By DANA HUGHES, ABC News Digital Reporter, Nairobi It’s no wonder that many Zimbabweans were overjoyed at Tsvangirai’s swearing-in ceremony. He promised to repair Zimbabwe’s economy; he promised to fix the country’s health care system; he promised that Zimbabwe might once again become Africa’s “bread basket” instead of the basket case the country is now considered. And archrival Mugabe, who for years has done everything in his power – short of having Tsvangirai assassinated – to thwart all attempts at ending his nearly 30-year rule, stood next to him after swearing him in. But behind today’s ceremony lies a nearly impossible task, a power-sharing agreement in which the balance of power continues to favor Mugabe and his regime, after an election considered anything but free and fair by international standards. In fact, many Western donor countries, including the United States, are reportedly saying that they won’t contribute to Zimbabwe’s reconstruction until they see that Tsvangirai is an equal partner in governing the country. Zimbabwe might do well to look at Kenya, the last African country to have a flawed election ending in violence, which ultimately ended because of a power-sharing national accord. One year on, Kenyans are feeling disillusioned about their coalition government. By having no true opposition, there is no system of checks and balances to curb corruption or to speak for the people. Infighting within the coalition has revealed rifts and inequality in the supposed partnership between the president and the prime minister. In short, critics are now saying that the power-sharing agreement may have stopped the bloodshed in the short term, but may prove costly to the country’s democracy long-term.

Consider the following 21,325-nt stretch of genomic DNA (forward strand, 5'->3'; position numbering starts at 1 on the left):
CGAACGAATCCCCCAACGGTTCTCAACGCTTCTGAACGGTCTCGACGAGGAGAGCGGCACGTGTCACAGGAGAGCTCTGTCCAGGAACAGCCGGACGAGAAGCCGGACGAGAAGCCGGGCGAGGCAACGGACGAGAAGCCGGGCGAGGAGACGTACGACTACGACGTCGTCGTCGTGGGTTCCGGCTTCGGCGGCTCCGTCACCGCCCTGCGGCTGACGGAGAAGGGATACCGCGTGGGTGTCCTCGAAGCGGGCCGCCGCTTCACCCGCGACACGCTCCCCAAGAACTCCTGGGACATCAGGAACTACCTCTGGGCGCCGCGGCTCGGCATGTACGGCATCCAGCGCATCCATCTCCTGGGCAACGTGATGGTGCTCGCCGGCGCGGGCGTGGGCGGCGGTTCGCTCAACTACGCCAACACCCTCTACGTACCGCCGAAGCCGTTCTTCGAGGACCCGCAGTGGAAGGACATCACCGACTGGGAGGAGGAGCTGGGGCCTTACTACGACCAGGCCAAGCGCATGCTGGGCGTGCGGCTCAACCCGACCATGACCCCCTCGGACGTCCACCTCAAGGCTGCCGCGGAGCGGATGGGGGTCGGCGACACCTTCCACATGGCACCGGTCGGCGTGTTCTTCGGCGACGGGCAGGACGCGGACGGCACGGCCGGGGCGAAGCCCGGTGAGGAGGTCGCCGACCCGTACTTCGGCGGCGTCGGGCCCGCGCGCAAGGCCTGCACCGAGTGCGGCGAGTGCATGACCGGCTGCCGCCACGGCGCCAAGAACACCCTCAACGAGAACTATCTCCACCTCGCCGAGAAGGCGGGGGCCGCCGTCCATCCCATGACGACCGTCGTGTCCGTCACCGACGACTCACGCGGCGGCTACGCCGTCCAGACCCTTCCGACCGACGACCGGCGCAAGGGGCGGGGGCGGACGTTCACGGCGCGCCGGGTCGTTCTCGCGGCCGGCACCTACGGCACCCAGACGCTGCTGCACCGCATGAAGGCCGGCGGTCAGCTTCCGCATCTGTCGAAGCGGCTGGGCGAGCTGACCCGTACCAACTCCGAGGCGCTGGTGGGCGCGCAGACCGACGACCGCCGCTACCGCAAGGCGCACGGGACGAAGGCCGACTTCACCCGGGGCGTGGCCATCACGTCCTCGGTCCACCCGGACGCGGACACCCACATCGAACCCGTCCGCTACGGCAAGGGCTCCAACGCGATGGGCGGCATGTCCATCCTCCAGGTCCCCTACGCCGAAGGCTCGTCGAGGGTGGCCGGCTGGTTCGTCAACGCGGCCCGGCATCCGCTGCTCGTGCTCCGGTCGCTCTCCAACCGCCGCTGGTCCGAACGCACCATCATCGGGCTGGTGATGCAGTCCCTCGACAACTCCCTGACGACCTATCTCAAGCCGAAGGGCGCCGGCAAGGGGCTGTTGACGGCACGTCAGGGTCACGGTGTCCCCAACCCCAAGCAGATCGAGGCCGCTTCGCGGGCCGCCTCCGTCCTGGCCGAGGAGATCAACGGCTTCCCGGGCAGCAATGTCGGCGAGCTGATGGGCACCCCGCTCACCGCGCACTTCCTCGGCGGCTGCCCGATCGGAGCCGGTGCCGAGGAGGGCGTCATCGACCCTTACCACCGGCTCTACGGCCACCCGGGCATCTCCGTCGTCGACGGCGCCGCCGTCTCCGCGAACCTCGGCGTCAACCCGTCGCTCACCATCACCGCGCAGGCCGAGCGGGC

Kenya was at least experiencing peace and economic growth before its post-election violence. Zimbabwe is considered, for all intents and purposes, a failed state. The hurdles for this coalition government to succeed seem almost insurmountable, but the cost of its failure could be catastrophic for a nation already teetering on complete collapse. Read more blogs by Dana Hughes Read more blogs by ABC News staff